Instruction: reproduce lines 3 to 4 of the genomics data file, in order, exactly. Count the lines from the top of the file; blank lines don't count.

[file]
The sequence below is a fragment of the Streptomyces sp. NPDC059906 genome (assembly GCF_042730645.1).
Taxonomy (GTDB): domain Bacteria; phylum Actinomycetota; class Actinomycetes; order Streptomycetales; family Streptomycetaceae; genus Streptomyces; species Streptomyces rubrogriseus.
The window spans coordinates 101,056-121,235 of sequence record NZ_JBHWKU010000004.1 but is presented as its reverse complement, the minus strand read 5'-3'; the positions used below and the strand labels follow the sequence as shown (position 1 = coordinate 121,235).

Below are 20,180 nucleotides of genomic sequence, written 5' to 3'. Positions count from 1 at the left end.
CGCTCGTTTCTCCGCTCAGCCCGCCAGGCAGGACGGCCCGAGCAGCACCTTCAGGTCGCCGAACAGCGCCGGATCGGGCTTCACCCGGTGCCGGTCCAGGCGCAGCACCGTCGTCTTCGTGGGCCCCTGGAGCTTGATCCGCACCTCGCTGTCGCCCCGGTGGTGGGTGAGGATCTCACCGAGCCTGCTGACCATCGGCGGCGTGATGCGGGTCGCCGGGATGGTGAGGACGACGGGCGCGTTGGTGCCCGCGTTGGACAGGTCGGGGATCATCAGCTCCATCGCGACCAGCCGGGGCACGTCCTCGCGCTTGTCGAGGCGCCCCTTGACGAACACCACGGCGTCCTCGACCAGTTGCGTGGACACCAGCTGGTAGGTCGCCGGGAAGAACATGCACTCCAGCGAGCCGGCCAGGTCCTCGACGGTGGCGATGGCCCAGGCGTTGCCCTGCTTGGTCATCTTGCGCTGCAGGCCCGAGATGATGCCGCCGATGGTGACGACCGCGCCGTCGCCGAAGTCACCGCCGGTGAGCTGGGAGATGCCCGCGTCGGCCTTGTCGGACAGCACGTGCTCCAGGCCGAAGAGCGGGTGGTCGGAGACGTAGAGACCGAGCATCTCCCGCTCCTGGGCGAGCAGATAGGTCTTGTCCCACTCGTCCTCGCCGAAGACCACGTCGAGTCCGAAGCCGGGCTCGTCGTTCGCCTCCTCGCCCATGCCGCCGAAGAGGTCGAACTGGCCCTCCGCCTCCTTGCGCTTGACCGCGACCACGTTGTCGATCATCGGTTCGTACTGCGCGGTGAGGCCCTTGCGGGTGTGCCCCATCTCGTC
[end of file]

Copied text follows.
The window spans coordinates 101,056-121,235 of sequence record NZ_JBHWKU010000004.1 but is presented as its reverse complement, the minus strand read 5'-3'; the positions used below and the strand labels follow the sequence as shown (position 1 = coordinate 121,235).

Below are 20,180 nucleotides of genomic sequence, written 5' to 3'. Positions count from 1 at the left end.